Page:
Most workers in the UK annuitize their lump sum payouts on retirement and thus they are assured with more certainty they will not outlive their assets. A January study by the Society of Actuaries found only 20% of Americans plan to annuitize their assets on retirement.

In a time when the sufficiency of Social Security payments (let alone its solvency) is a big political football, the potential for retirees and their spouses to ensure their future well-being through annuities stands out as a potential bright light.

But obstacles remain, not the least Americans' fear of annuitizing: When a 65-year-old, say, is suddenly given a windfall payout of $250,000, the prospect of giving a good portion of that to an insurance company for the assurance of receiving $20,000 a year of guaranteed income may not seem to be such a great idea.

That reluctance is exacerbated by individuals' tendencies to think they can invest better than they do, especially if they retire during bull markets and exacerbated by their conflicting desires to provide an inheritance for their loved ones.

An additional problem is that employers who offer defined contribution plans have almost no incentive to provide annuity options within their defined contribution or distribution plans; in fact they have some perceived fiduciary disincentives, says Craig Rosenthal, a partner and senor consulting actuary at benefits consultant Mercer LLC. Rosenthal wrote a report--Retirement, Risk & Financial Perspective: Desperate Households to bring attention to the problem.

Part of the incentive in bringing attention to this problem is a Department of Labor proposal that would require retirement portfolio statements to report how long the money the employee has accumulated can be expected to last. For instance, in a response to the proposal, MetLife noted that "among the most disturbing findings of [a] 2008 study was that 60% of Americans underestimated their average life expectancy, 49% underestimated the amount of pre-retirement income they would need upon retirement and 69% of pre-retirees overestimated how much they could draw down from their savings."

So, though Rosenthal sees a clear need for companies and plan sponsors to start offering annuity options within retirement plans, he doesn't think that will happen until there is either regulatory or legislative liability relief for employers. After all, many remember the unexpected implosion of the highly respected Mutual Benefit in 1991, the largest collapse of a life insurer in the United States, a title it only retained because the Equitable Insurance Co. was saved that same year by an equity infusion by French insurer AXA. Employers don't want to find out years later they are responsible if an insurer within a plan goes bust.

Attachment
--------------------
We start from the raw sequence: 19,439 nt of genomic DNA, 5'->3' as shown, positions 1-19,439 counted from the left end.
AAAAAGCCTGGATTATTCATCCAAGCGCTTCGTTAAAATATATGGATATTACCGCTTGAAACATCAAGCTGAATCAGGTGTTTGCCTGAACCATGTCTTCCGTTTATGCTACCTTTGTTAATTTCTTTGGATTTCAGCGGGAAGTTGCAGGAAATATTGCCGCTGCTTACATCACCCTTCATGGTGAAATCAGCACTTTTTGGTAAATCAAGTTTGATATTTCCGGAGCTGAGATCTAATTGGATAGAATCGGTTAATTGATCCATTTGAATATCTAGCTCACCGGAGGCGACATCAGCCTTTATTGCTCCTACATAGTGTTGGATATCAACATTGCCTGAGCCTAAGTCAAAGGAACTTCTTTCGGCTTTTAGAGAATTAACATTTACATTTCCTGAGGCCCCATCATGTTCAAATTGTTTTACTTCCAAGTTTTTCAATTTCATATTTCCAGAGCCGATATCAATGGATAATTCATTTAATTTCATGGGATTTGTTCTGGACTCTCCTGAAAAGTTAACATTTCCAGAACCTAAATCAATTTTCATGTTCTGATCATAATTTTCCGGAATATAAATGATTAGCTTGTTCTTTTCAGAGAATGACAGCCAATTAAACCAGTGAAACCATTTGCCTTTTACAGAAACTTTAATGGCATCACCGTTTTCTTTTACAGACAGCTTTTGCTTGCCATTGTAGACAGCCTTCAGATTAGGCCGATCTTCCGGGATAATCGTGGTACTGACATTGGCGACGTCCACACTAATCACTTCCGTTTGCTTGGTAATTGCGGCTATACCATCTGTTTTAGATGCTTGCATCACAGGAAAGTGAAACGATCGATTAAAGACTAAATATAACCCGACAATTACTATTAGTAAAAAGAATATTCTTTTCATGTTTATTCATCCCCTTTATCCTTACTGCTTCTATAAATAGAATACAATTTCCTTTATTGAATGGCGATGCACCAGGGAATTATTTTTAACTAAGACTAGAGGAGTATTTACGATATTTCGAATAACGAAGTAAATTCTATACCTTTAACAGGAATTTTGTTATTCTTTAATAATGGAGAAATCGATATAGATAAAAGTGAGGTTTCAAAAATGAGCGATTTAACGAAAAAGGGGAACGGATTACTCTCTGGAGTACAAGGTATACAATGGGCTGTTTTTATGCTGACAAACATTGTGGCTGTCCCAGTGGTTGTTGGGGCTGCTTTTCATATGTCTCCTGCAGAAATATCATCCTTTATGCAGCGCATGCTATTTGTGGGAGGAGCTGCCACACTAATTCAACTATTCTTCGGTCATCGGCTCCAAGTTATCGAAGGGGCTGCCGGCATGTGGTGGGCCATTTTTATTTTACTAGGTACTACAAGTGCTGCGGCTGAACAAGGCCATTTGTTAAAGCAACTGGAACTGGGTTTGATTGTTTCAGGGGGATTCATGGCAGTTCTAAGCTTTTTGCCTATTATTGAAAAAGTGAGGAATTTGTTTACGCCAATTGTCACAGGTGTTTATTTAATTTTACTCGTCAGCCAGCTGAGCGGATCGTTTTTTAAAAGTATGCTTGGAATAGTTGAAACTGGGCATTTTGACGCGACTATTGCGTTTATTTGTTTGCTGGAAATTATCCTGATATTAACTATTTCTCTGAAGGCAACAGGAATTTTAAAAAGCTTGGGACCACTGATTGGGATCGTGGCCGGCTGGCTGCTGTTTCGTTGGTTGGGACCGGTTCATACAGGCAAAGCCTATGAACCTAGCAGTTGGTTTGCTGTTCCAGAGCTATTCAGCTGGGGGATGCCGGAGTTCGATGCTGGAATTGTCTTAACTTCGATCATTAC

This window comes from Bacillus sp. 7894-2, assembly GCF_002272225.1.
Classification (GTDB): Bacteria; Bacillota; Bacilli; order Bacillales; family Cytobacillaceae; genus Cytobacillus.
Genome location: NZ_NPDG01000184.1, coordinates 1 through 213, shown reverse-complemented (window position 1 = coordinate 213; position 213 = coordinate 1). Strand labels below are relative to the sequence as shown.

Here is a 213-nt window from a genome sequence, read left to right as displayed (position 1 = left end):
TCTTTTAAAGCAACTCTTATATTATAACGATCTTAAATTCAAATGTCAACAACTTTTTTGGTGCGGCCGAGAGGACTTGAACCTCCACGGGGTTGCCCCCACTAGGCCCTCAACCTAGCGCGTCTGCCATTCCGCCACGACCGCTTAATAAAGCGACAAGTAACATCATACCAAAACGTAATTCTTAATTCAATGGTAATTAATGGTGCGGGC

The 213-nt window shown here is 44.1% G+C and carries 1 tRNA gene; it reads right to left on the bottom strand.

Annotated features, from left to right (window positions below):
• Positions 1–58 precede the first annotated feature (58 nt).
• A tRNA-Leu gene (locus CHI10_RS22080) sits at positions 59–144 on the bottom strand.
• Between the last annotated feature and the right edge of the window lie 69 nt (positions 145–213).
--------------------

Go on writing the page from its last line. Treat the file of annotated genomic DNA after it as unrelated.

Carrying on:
Ironically, offering annuity options may be opposed both by mutual fund companies who fear the loss of assets and potentially by financial planners as well. Planners who might expect to take on new retirement clients will instead find some who annuitized their retirement assets and thus have much less complicated needs for planners to solve.

While some planners do have their concerns, not all agree it is a bad thing. "The  potential good that comes from this outweighs the bad.  In the end, I think the sobering numbers that are produced for many employees who aren't doing enough to fund their retirement will help to focus them. And, ultimately, having more choices is a good thing for the employee," says David Lamp, CFP, in Seattle.

While Lamp sees the potential for conflict, he says, "if we are acting as fiduciaries ... and giving the best recommendation, it shouldn't be an issue. This issue already exists today with clients who have a traditional pension option. Our firm has analyzed two different annuity options for clients who are retiring teachers. In both cases, the annuity option was a better choice than the lump sum.  Our firm won't get the lump sums, but it is all a part of providing the best service possible."